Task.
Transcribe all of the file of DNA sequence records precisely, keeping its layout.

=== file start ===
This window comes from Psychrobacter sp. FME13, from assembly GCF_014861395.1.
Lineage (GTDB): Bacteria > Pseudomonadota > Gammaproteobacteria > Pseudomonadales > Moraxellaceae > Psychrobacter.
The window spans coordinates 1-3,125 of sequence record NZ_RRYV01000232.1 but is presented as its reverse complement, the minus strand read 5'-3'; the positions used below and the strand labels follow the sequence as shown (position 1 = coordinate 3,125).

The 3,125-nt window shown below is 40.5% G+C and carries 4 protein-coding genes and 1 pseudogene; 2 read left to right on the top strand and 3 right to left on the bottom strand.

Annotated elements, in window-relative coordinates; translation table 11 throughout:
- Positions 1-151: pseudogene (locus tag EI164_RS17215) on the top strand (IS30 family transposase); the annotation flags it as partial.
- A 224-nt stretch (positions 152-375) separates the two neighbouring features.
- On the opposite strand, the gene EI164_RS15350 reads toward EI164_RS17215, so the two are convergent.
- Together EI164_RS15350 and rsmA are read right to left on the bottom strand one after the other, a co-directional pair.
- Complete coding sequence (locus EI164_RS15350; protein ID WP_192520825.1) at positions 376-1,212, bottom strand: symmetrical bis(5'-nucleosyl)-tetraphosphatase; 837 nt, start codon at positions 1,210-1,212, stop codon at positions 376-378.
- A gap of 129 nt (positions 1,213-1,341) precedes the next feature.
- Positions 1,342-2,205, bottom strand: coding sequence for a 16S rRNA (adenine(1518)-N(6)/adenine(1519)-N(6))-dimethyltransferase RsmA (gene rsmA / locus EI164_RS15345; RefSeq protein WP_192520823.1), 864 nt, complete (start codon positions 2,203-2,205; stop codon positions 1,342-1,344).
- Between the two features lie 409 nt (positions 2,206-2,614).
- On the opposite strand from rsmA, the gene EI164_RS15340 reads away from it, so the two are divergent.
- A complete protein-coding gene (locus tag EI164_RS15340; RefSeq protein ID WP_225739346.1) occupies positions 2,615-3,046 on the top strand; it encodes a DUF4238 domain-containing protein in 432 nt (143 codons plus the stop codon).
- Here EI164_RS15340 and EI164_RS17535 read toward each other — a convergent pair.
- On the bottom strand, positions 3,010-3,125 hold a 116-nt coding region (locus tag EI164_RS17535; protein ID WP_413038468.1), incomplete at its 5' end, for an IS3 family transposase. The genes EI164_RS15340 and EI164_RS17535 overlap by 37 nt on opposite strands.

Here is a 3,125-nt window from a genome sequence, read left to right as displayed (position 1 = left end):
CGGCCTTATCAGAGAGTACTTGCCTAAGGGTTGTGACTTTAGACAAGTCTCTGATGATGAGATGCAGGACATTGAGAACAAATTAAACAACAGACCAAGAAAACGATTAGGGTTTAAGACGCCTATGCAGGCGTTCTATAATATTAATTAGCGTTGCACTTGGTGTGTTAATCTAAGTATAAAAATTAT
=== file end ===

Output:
This window comes from Psychrobacter sp. FME13, from assembly GCF_014861395.1.
Lineage (GTDB): Bacteria > Pseudomonadota > Gammaproteobacteria > Pseudomonadales > Moraxellaceae > Psychrobacter.
The window spans coordinates 1-3,125 of sequence record NZ_RRYV01000232.1 but is presented as its reverse complement, the minus strand read 5'-3'; the positions used below and the strand labels follow the sequence as shown (position 1 = coordinate 3,125).

The 3,125-nt window shown below is 40.5% G+C and carries 4 protein-coding genes and 1 pseudogene; 2 read left to right on the top strand and 3 right to left on the bottom strand.

Annotated elements, in window-relative coordinates; translation table 11 throughout:
- Positions 1-151: pseudogene (locus tag EI164_RS17215) on the top strand (IS30 family transposase); the annotation flags it as partial.
- A 224-nt stretch (positions 152-375) separates the two neighbouring features.
- On the opposite strand, the gene EI164_RS15350 reads toward EI164_RS17215, so the two are convergent.
- Together EI164_RS15350 and rsmA are read right to left on the bottom strand one after the other, a co-directional pair.
- Complete coding sequence (locus EI164_RS15350; protein ID WP_192520825.1) at positions 376-1,212, bottom strand: symmetrical bis(5'-nucleosyl)-tetraphosphatase; 837 nt, start codon at positions 1,210-1,212, stop codon at positions 376-378.
- A gap of 129 nt (positions 1,213-1,341) precedes the next feature.
- Positions 1,342-2,205, bottom strand: coding sequence for a 16S rRNA (adenine(1518)-N(6)/adenine(1519)-N(6))-dimethyltransferase RsmA (gene rsmA / locus EI164_RS15345; RefSeq protein WP_192520823.1), 864 nt, complete (start codon positions 2,203-2,205; stop codon positions 1,342-1,344).
- Between the two features lie 409 nt (positions 2,206-2,614).
- On the opposite strand from rsmA, the gene EI164_RS15340 reads away from it, so the two are divergent.
- A complete protein-coding gene (locus tag EI164_RS15340; RefSeq protein ID WP_225739346.1) occupies positions 2,615-3,046 on the top strand; it encodes a DUF4238 domain-containing protein in 432 nt (143 codons plus the stop codon).
- Here EI164_RS15340 and EI164_RS17535 read toward each other — a convergent pair.
- On the bottom strand, positions 3,010-3,125 hold a 116-nt coding region (locus tag EI164_RS17535; protein ID WP_413038468.1), incomplete at its 5' end, for an IS3 family transposase. The genes EI164_RS15340 and EI164_RS17535 overlap by 37 nt on opposite strands.

Here is a 3,125-nt window from a genome sequence, read left to right as displayed (position 1 = left end):
CGGCCTTATCAGAGAGTACTTGCCTAAGGGTTGTGACTTTAGACAAGTCTCTGATGATGAGATGCAGGACATTGAGAACAAATTAAACAACAGACCAAGAAAACGATTAGGGTTTAAGACGCCTATGCAGGCGTTCTATAATATTAATTAGCGTTGCACTTGGTGTGTTAATCTAAGTATAAAAATTAT